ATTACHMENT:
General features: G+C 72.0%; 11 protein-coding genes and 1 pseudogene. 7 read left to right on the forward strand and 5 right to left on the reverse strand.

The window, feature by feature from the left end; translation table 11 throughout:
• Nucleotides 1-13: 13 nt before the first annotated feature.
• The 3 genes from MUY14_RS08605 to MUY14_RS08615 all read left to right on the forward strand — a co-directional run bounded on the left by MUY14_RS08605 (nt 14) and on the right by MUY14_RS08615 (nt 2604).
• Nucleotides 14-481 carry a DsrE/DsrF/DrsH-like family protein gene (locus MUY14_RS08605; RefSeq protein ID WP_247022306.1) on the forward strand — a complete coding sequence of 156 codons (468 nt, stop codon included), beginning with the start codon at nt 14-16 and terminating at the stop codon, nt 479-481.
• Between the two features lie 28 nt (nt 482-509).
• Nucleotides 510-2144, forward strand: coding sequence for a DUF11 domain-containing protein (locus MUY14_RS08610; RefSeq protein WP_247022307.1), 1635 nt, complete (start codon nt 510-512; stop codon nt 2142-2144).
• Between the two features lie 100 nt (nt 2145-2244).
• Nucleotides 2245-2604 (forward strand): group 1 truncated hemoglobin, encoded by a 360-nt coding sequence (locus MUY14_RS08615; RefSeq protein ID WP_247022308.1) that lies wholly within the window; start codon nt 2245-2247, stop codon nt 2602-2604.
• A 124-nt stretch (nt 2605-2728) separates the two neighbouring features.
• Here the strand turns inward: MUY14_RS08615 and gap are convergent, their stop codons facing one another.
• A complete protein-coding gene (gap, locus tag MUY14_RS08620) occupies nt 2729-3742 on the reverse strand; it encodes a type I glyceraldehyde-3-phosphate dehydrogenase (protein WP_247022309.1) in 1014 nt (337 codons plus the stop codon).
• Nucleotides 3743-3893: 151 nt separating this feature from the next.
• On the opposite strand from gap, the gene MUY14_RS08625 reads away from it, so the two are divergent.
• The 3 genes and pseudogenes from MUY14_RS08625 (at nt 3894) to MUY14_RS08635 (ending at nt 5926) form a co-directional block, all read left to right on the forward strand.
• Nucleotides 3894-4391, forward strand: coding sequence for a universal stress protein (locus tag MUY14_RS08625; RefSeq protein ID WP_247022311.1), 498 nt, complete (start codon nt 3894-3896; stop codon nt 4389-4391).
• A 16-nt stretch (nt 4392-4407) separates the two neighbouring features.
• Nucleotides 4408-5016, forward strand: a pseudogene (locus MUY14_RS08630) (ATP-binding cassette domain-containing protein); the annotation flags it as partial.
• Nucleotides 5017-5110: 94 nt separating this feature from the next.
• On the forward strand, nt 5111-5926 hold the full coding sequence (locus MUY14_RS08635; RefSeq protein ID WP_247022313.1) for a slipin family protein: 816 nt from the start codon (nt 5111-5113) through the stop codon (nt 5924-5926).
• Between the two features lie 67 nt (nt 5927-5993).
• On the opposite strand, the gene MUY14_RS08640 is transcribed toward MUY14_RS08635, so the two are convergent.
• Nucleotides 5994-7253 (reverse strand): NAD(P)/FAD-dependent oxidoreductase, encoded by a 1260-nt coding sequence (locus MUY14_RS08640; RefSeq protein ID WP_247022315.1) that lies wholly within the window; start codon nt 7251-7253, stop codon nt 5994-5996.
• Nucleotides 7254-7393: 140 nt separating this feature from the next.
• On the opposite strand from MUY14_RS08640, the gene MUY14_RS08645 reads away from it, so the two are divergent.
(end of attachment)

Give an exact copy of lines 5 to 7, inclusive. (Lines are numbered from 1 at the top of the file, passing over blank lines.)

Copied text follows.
• Nucleotides 14-481 carry a DsrE/DsrF/DrsH-like family protein gene (locus MUY14_RS08605; RefSeq protein ID WP_247022306.1) on the forward strand — a complete coding sequence of 156 codons (468 nt, stop codon included), beginning with the start codon at nt 14-16 and terminating at the stop codon, nt 479-481.
• Between the two features lie 28 nt (nt 482-509).
• Nucleotides 510-2144, forward strand: coding sequence for a DUF11 domain-containing protein (locus MUY14_RS08610; RefSeq protein WP_247022307.1), 1635 nt, complete (start codon nt 510-512; stop codon nt 2142-2144).